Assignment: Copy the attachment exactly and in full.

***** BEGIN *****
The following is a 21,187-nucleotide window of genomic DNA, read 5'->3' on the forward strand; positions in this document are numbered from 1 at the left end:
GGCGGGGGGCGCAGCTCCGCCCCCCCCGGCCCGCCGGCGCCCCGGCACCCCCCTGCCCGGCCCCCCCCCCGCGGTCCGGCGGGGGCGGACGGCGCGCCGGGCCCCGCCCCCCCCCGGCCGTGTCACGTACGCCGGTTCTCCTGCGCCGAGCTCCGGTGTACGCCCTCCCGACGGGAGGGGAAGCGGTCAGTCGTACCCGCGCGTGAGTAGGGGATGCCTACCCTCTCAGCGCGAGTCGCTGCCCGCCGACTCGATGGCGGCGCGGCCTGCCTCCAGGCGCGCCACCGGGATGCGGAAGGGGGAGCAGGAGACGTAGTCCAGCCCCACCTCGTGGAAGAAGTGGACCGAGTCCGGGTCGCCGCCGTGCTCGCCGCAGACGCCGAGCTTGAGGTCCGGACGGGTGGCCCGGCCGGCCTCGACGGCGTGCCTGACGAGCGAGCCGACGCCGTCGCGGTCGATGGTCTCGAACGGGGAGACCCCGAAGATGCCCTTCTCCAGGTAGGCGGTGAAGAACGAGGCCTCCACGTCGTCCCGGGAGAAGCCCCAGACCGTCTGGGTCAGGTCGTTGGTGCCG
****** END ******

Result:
The following is a 21,187-nucleotide window of genomic DNA, read 5'->3' on the forward strand; positions in this document are numbered from 1 at the left end:
GGCGGGGGGCGCAGCTCCGCCCCCCCCGGCCCGCCGGCGCCCCGGCACCCCCCTGCCCGGCCCCCCCCCCGCGGTCCGGCGGGGGCGGACGGCGCGCCGGGCCCCGCCCCCCCCCGGCCGTGTCACGTACGCCGGTTCTCCTGCGCCGAGCTCCGGTGTACGCCCTCCCGACGGGAGGGGAAGCGGTCAGTCGTACCCGCGCGTGAGTAGGGGATGCCTACCCTCTCAGCGCGAGTCGCTGCCCGCCGACTCGATGGCGGCGCGGCCTGCCTCCAGGCGCGCCACCGGGATGCGGAAGGGGGAGCAGGAGACGTAGTCCAGCCCCACCTCGTGGAAGAAGTGGACCGAGTCCGGGTCGCCGCCGTGCTCGCCGCAGACGCCGAGCTTGAGGTCCGGACGGGTGGCCCGGCCGGCCTCGACGGCGTGCCTGACGAGCGAGCCGACGCCGTCGCGGTCGATGGTCTCGAACGGGGAGACCCCGAAGATGCCCTTCTCCAGGTAGGCGGTGAAGAACGAGGCCTCCACGTCGTCCCGGGAGAAGCCCCAGACCGTCTGGGTCAGGTCGTTGGTGCCG